Egg Nebula


Also found in: Wikipedia.

Egg Nebula

[′eg ‚neb·yə·lə]
(astronomy)
A reflection nebula consisting of two optical components separated by about 8 arc-seconds, with an infrared source between them.
References in periodicals archive ?
The image of the nebula, which is better known by unappetizing nickname - the "Rotten Egg Nebula" - was released by NASA and the European Space Agency (ESA) Friday.
Now sweep 3.0[degrees] east from Lambda ([lambda]) Cygni to the protoplanetary Egg Nebula (PK 80-6 1).
The Egg Nebula is easily visible as a little fuzzy spot even in my 130-mm scope at 63x.
The Egg Nebula's common name was bestowed by Mike Merrill due its oval appearance on the photographic prints of the National Geographic Society-Palomar Observatory Sky Survey (S&T: January 1975, page 21).
The star and its shells resemble an egg white around a yolky centre, leading the astronomers to nickname the object the 'Fried Egg Nebula'.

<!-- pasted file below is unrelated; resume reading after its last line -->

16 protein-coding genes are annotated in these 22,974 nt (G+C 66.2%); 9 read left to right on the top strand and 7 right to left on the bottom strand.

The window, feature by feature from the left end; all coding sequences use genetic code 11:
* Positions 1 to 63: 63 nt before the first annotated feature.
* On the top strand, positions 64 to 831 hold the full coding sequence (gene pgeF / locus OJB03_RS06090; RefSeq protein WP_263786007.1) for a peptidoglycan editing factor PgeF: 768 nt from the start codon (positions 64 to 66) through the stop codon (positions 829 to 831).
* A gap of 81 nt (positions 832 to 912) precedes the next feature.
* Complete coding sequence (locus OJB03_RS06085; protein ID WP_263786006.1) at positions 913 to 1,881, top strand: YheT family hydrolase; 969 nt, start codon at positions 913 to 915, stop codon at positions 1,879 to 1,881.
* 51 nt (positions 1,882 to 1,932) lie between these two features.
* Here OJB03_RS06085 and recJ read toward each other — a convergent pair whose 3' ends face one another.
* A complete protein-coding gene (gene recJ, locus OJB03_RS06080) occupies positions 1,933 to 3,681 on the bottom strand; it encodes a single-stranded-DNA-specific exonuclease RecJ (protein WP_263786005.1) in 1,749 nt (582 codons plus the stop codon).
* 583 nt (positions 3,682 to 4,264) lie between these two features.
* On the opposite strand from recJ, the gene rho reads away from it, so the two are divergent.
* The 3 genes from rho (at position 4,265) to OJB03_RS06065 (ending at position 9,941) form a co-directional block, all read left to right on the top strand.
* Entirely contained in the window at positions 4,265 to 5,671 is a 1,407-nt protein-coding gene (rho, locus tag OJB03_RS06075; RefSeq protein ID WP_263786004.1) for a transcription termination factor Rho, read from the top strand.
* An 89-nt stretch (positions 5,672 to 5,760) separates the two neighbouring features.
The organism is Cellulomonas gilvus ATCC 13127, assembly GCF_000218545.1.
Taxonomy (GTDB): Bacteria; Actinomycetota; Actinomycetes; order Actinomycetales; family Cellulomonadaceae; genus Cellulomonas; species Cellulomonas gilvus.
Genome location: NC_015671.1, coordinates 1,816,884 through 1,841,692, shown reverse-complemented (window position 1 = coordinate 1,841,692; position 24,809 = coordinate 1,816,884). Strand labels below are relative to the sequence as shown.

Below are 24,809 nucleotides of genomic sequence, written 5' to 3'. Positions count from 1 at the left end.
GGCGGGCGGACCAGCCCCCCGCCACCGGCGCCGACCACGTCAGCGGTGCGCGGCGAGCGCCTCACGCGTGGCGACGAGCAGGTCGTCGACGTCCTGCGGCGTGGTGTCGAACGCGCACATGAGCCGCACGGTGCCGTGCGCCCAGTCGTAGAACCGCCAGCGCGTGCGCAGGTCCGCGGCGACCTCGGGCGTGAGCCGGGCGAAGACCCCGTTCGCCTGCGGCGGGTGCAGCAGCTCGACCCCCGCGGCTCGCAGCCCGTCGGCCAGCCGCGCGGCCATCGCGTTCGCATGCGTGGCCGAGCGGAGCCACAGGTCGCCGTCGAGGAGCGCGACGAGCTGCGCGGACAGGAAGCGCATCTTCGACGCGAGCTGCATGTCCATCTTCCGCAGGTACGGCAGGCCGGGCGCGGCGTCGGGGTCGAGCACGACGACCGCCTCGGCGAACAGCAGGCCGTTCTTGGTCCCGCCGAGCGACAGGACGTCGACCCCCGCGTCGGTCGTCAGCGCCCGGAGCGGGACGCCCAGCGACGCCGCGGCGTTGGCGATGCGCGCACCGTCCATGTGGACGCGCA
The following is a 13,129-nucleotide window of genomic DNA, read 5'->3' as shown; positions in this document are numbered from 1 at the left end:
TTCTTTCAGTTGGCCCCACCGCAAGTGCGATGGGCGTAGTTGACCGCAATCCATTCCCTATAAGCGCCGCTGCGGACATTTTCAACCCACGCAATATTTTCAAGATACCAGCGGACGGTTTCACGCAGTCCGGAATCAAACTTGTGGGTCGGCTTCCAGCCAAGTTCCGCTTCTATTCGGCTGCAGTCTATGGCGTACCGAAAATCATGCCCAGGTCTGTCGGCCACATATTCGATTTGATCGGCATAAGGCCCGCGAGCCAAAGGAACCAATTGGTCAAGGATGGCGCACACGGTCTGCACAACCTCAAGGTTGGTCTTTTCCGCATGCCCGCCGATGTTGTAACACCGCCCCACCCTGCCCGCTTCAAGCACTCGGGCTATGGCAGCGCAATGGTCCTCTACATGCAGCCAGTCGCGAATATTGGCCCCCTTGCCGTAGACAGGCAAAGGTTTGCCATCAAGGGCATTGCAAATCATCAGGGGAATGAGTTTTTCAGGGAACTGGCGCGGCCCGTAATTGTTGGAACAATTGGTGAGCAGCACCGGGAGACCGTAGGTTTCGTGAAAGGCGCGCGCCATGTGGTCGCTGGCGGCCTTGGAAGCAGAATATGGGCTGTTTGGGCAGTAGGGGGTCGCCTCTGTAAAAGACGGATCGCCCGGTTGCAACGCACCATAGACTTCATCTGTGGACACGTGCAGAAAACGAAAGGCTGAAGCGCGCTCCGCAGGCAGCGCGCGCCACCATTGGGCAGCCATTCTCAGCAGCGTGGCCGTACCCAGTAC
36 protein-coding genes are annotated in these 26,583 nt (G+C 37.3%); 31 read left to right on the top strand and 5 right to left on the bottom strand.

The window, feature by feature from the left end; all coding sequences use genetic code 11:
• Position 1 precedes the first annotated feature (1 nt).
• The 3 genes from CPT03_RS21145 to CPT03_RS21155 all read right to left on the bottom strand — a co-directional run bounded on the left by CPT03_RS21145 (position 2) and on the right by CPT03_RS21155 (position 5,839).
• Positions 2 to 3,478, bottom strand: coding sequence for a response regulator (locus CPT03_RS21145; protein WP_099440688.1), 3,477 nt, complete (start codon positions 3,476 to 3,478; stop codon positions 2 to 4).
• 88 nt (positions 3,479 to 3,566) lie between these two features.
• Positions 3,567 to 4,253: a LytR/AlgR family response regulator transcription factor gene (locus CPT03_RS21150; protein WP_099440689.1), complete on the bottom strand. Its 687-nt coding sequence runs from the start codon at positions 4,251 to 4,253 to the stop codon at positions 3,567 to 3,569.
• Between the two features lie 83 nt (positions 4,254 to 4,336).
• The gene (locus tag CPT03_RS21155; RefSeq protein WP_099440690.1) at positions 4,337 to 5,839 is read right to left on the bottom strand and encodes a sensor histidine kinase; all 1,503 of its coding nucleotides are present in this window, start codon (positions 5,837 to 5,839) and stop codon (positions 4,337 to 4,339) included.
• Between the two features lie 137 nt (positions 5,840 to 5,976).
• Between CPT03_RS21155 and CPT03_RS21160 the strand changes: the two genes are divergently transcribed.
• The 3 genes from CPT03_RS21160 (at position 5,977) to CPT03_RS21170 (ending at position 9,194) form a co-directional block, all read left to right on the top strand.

The Egg Nebula (above, left), in particular, provides astronomers with a look at a star in the act of shedding its atmosphere.
The article gives the early history of the now-famous Egg Nebula - the first-discovered proto-planetary nebula.
In this article you can follow an evolutionary sequence, from the Egg Nebula (a proto-planetary) below to the Butterfly Nebula (an extremely young planetary) on page 31 and finally to Hubble 5 (a true planetary nebula) on the facing page.
Merrill named it the Egg Nebula, based on its appearance on Palomar Observatory Sky Survey plates.
The most famous protoplanetary is the Egg Nebula in Cygnus, shown on the previous page (May issue, page 12).
CRL2688, also known as the Egg Nebula, lies some 3,000 light-years away in Cygnus.